History is a powerful commodity for an automaker, but also a dangerous one. The line between reverential and pastiche is often fuzzy, and the list of retro-themed products that fell on the wrong side of it is long and ignominious. Who can recall Volkswagen’s front-wheel-drive New Beetle without wincing?
The risks for a supercar maker are greater still, and never more so than when dealing with a car as utterly famous as the Lamborghini Countach. The original was a sensation when it debuted in 1974, Marcello Gandini’s wedge-shaped design impressing every bit as much as the performance of the hand-built V-12 engine mounted behind the passenger compartment, a combination that has inspired every mid-engined Lamborghini since. Yet none got to share its name—until now.
The Lamborghini Countach LPI 800-4 is not meant as a replica; it’s an attempt to reinterpret the original car’s spirit for the 21st century. It shares the Aventador’s carbon-fiber core but uses the same supercapacitor-boosted, 6.5-liter V-12 mill found in the Lamborghini Sián super sports car. That gives it a peak of 802 hp—more than twice the output of the original.
Even by Lamborghini’s high standards of theatricality, the Countach LPI 800-4 has superstar presence. First, it’s bigger than the original model, with the length alone increased by 29 inches. Then there’s the multitude of details that pay homage to the classic, from octagonal wheel arches like those found on the original Quattrovalvole version to a front-end graphic clearly derived from the 1988 25th Anniversary Edition.
The interior will feel familiar to anyone who has been behind the wheel of an Aventador, filled with a contemporary trim of carbon fiber and Alcantara, while a touchscreen anchors the dashboard’s center. Much of the internal architecture is shared with the Sián, including the flat-bottom steering wheel unsullied by controls or buttons.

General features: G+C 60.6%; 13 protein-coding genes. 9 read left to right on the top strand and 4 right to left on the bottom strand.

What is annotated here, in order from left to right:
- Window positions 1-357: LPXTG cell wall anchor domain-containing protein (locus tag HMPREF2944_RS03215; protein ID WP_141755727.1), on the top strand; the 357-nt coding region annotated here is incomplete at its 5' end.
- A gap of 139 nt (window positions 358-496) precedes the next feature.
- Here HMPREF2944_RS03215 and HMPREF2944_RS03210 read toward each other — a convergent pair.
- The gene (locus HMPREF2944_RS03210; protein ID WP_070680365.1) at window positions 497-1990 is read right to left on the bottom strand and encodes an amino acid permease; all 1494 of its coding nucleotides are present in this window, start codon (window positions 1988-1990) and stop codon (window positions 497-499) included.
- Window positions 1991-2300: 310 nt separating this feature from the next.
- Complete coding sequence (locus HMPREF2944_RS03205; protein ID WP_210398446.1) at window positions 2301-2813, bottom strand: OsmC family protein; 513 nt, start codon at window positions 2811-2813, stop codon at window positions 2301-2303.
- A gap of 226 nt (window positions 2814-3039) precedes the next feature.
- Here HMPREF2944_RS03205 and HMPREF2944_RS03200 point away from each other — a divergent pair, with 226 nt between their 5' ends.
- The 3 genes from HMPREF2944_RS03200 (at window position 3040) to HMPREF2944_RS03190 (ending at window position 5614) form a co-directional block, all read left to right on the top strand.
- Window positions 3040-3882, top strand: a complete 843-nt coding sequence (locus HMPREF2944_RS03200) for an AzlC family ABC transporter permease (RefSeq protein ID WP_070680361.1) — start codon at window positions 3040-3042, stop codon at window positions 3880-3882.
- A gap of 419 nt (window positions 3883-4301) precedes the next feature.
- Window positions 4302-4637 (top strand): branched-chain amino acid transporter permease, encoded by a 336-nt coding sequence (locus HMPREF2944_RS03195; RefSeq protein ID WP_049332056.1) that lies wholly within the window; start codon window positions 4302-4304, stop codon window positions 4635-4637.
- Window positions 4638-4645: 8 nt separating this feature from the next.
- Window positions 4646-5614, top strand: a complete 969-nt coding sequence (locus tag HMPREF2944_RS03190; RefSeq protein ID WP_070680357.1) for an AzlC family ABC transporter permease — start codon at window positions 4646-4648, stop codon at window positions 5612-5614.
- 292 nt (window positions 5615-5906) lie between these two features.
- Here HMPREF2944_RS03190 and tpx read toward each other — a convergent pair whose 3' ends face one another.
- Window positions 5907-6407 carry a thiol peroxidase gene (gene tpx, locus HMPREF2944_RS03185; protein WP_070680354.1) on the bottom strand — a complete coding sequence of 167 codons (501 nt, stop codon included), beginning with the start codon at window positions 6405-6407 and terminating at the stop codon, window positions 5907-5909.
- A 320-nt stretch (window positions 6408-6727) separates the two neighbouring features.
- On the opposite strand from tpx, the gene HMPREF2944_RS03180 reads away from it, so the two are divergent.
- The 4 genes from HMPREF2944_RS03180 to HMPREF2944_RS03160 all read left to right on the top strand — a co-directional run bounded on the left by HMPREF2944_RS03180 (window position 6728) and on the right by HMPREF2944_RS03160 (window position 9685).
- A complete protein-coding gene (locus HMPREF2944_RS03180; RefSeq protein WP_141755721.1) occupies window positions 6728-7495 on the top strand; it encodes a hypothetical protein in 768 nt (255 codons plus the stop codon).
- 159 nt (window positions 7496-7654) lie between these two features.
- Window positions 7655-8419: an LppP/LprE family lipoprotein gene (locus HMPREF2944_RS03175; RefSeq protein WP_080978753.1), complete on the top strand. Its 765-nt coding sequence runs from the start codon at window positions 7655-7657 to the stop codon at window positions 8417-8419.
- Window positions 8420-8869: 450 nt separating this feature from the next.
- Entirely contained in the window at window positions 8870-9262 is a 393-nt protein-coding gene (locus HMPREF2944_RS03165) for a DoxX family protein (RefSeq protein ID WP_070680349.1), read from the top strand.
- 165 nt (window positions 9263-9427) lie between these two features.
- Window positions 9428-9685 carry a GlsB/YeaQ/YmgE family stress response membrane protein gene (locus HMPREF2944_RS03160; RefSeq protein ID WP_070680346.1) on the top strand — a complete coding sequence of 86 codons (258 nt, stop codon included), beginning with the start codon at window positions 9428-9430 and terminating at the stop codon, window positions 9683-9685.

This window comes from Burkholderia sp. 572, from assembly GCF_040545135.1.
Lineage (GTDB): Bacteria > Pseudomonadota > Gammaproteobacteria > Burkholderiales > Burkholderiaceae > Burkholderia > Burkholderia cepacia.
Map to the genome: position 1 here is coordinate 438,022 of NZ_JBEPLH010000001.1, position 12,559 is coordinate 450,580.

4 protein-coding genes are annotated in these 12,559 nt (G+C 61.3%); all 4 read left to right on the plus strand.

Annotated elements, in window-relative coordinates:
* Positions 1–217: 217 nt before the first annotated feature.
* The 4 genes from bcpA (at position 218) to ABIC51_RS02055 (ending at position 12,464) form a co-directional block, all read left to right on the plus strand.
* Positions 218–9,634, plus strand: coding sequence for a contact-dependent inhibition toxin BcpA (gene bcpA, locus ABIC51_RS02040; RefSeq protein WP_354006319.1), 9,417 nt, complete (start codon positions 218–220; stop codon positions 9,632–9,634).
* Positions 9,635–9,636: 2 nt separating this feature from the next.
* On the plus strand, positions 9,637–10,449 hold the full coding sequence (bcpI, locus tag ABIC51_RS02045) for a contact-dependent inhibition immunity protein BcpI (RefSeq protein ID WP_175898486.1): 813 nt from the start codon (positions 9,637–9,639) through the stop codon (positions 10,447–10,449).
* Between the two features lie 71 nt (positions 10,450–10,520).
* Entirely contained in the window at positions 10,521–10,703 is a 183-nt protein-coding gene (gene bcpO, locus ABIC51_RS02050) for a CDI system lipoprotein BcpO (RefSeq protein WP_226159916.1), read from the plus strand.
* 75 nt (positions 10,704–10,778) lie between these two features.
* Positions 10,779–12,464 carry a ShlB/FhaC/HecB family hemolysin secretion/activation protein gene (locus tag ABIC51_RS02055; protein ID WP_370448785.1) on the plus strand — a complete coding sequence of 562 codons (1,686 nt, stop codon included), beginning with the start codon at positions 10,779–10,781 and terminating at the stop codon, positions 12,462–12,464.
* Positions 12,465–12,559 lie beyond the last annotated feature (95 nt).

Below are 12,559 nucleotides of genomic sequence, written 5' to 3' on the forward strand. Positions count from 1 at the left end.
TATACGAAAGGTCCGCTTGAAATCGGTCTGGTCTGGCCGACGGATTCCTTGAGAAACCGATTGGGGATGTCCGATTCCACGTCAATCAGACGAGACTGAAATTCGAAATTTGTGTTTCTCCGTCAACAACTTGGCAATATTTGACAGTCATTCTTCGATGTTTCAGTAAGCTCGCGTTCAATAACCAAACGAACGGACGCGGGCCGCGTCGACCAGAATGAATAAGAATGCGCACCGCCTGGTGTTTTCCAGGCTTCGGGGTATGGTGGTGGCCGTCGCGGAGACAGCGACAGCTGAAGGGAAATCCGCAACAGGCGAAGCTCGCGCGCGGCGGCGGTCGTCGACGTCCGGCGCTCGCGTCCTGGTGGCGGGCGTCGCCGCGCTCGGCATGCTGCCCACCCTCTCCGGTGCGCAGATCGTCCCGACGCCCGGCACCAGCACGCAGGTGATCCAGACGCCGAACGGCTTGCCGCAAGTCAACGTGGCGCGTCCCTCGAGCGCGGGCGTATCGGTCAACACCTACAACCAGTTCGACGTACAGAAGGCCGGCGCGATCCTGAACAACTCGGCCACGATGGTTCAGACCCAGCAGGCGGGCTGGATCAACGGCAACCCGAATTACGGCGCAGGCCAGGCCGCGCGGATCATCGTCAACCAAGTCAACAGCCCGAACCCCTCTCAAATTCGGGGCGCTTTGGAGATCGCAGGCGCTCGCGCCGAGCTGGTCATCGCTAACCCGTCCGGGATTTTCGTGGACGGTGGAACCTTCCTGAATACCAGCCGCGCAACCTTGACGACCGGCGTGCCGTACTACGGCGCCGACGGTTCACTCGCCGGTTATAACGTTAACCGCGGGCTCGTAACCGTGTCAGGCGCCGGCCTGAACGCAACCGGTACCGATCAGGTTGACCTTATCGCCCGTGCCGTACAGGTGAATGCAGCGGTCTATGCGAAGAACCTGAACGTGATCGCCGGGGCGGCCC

The Aventador defines the way the new Countach moves as well. The 12-cylinder heart is an endlessly charismatic companion, its power delivery building with a linearity very different from the abrupt punch of turbocharged rivals. And it sounds spectacular, brooding and muscular low down in the rev range but increasingly snarling and angry as it approaches its 8,500 rpm limiter.
Performance is predictably savage, the 3,516-pound (dry weight) car surging from zero to 60 mph in 2.7 seconds on its way to a top speed of 221 mph. And although it’s impossible to discern the contribution that the supercapacitor’s 34 hp input makes to acceleration, it certainly helps to smooth out upshifts from the automated single-clutch transmission, which feel far less brutal than in the Aventador. The ride is firmer, though, even with the switchable dampers in their softest mode. Grip is huge, and the all-wheel-drive system finds massive traction; an original Countach would be lost after a few corners.
But the real question: Is the new car worthy of its famous name? For the 112 buyers who have paid $2.64 million each, the answer must be yes. Yet such is the nostalgia for the original that the Countach LPI 800-4 will always be regarded as a tribute act to its groundbreaking predecessor, despite being empirically better in every measurable metric.